Arts & Life
Canstar Community News
Hey there, time traveller!
This article was published 17/1/2012 (3129 days ago), so information in it may no longer be current.
I am Liberian and I turn 30 in June. But do I say I am 30 years old? Honestly, no.
I was born in 1982, before the civil war erupted in Liberia in 1990. At that time I was eight years old. Between then and age 25 I call wasted years, struggling to survive and running for my life. So no, I do not say 30 years old.
The Liberian civil war was an ethnic crisis and my parents were from rival tribes, meaning my mom's tribe could eventually kill my dad's people, so we were all at risk.
Shortly after my father was killed, simply because he refused to turn us over to his tribe's soldiers, we decided to seek refuge at the Buduburam Refugee Camp in Accra, Ghana, West Africa, in 1999.
Like many others who fled the brutal civil war in Liberia, the Buduburam Refugee Camp is where our worst nightmares started.
The government of Ghana and the United Nations High Commissioner for Refugees for Liberian refugees established the camp in 1990. It was supposed to be temporary, but today an estimated 40,000 remain there.
In most refugee camps, women and children are most vulnerable, and Buduburam was no exception. Girls aged 12 to 16 were being raped daily. Some girls consent to sex for food from adult males who excuse their abuses by claiming they are feeding girls.
Sanitation is a problem. The very few toilet facilities in camp are being commercialized because they are not sufficient to serve the ever-increasing refugee populace. The uses of these facilities are categorized as follows: VIPs, ordinary, special and flush toilets.
If you cannot afford any of the above services, you walk 10 to 15 minutes to the bushes to defecate with the possibility of getting bitten by a snake or other dangerous species. Drainages are clogged, garbage is not properly disposed of and flies and mosquitoes are everywhere. Malaria is on the rise.
As a result of the increased population and the water shortage in Ghana, water becomes very expensive. Without pipe-borne water in camp, trucks transport water for sale. A bucket of water (eight litres) is sold for 20 to 30 Ghanian pesewa, about C$1. Those who cannot afford to pay go without bathing or drinking for hours and days.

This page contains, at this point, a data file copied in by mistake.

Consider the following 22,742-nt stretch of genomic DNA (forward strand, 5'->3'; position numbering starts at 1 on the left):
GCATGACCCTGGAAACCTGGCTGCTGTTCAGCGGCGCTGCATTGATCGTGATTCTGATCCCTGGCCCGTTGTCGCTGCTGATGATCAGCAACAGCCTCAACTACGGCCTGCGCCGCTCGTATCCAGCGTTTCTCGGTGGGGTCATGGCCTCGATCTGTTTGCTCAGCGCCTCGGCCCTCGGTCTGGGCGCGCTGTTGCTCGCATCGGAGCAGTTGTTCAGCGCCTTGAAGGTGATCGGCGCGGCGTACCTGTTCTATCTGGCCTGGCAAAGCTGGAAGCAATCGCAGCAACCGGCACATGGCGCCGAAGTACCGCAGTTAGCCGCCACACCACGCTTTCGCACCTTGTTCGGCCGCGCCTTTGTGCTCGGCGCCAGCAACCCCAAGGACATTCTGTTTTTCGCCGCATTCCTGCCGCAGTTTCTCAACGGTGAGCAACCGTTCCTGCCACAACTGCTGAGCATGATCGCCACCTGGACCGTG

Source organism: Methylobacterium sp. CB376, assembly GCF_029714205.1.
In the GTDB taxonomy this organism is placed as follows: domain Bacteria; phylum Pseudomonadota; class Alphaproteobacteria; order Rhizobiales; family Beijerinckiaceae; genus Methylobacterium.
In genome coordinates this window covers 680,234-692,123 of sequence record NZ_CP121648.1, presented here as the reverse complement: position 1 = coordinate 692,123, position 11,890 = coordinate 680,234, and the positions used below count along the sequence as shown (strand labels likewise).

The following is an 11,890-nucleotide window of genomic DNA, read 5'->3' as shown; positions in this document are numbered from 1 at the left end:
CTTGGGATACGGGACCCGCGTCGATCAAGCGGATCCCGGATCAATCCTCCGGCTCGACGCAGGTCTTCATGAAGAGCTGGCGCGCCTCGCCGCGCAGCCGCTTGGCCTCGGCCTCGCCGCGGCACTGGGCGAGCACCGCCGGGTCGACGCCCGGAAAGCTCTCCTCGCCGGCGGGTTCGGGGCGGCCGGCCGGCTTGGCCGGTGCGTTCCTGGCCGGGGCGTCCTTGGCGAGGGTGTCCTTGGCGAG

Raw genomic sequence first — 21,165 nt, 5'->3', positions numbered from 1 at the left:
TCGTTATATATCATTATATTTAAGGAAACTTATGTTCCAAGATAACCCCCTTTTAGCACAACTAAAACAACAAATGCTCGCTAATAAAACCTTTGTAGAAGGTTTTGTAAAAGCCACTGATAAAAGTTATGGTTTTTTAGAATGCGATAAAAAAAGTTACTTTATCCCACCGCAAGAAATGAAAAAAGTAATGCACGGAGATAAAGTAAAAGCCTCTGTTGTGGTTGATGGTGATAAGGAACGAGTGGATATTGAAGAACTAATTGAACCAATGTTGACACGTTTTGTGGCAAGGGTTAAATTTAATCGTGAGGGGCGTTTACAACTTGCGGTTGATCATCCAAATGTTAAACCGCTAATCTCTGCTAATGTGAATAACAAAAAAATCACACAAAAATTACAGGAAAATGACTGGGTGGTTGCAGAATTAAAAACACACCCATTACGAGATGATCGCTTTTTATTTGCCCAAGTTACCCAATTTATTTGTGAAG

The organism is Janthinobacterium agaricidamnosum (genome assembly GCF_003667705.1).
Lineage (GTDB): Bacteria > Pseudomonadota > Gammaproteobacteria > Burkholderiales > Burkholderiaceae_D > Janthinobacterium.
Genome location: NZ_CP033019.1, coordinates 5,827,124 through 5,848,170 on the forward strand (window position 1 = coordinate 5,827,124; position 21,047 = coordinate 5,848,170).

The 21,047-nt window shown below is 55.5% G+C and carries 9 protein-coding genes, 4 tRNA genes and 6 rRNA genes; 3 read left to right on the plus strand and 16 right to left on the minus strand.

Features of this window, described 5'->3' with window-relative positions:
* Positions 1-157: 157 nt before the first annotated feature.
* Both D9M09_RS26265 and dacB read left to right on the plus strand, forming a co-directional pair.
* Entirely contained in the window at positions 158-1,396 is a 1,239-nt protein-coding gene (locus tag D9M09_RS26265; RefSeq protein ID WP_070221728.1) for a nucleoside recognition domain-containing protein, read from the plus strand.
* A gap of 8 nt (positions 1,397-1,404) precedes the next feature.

There is no relief assistance from the UNHCR for refugees of late. One wonders how they survive. Most survive at the altruistic whim of relatives and friends abroad (the West).
Life is very difficult at the camp.
I was there and experienced first-hand the horrors, living with former fighters who fled the war, struggling to make ends meet and the suffering, starvation and deaths.
Back in 2003, before my very own eyes, a little boy at age 12 died at a local clinic from hunger. He had not eaten for four or five days and went unnoticed. Death as such was not surprising because living at the camp is like being on a death row. Waking up to news that a best friend is dead was a normal thing for us; in fact, we called it "Missing in Action."
Through it all there are expectations -- every refugee in the Buduburam Camp prays that one day hope will be restored to them and they will have a chance to travel to a better country, like Canada. I said the same prayer and God sent help from five churches in Carman to get us out. Today, our lives have been transformed -- from drinking dirty water to having access to pure and clean water, from living in shelters (called tanks) made of tarps to living in houses, from primitive conditions to having access to modern technologies.
All of it restored our sense of belonging, having the right to participate in society and freedom of speech.
Yes, freedom of speech!
Today I can openly say the prime minister of Canada is not a good man without fear of being killed or prosecuted.
I would have never thought it was possible to speak against a government official openly and go free.
Canada made it possible.
There are numbers of refugees out there wishing that this chapter will someday be written in their lives.
Christian Weah, who came to Winnipeg in 2007, has a practical nursing diploma and medical office administration diploma. Married, he is a second-year student at the University of Winnipeg with the goal of becoming a family doctor.
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